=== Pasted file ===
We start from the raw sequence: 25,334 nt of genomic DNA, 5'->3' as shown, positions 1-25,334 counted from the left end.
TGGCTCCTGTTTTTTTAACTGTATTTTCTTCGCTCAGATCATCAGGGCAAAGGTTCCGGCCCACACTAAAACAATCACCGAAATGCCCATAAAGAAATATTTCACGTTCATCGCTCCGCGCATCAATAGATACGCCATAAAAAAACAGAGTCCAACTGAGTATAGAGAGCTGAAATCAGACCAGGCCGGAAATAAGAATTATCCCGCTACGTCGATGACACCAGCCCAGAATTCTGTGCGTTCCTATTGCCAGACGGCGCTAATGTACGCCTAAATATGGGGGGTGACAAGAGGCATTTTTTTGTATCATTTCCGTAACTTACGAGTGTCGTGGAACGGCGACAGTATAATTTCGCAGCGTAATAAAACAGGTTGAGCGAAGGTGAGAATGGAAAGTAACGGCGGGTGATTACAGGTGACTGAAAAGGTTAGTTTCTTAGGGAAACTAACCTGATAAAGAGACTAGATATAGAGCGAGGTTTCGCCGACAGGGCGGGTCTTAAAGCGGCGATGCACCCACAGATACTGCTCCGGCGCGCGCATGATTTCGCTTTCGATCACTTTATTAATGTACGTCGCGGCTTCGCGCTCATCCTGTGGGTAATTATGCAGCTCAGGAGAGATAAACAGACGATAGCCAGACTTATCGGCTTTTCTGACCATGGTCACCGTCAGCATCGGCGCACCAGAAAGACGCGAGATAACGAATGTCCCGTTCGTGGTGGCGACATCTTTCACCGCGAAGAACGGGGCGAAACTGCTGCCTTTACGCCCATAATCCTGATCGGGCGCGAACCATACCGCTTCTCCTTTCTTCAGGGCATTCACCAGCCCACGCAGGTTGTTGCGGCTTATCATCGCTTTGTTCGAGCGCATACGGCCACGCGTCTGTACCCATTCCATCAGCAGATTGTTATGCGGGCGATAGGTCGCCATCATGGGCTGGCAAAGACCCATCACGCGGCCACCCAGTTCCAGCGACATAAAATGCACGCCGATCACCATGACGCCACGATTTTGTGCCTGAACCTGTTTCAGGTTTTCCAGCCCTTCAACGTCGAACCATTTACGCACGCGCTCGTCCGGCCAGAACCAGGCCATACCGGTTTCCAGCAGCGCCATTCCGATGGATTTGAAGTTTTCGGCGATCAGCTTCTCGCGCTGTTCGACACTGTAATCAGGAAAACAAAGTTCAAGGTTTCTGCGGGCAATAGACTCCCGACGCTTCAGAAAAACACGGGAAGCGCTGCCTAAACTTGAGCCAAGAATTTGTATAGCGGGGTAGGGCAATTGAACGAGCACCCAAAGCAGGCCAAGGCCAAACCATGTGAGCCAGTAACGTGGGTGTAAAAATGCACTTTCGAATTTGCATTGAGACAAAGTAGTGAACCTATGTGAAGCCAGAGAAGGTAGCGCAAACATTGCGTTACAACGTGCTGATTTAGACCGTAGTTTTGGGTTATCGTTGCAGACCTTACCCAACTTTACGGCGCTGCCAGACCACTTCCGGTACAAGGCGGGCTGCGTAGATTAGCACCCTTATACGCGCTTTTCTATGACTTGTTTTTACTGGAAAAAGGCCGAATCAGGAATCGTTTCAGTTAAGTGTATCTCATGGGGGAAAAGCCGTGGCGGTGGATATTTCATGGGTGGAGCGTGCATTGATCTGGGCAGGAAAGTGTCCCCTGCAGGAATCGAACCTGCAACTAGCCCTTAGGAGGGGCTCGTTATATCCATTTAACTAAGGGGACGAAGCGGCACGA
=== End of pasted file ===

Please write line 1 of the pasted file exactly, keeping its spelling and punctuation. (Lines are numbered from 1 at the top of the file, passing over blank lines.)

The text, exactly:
We start from the raw sequence: 25,334 nt of genomic DNA, 5'->3' as shown, positions 1-25,334 counted from the left end.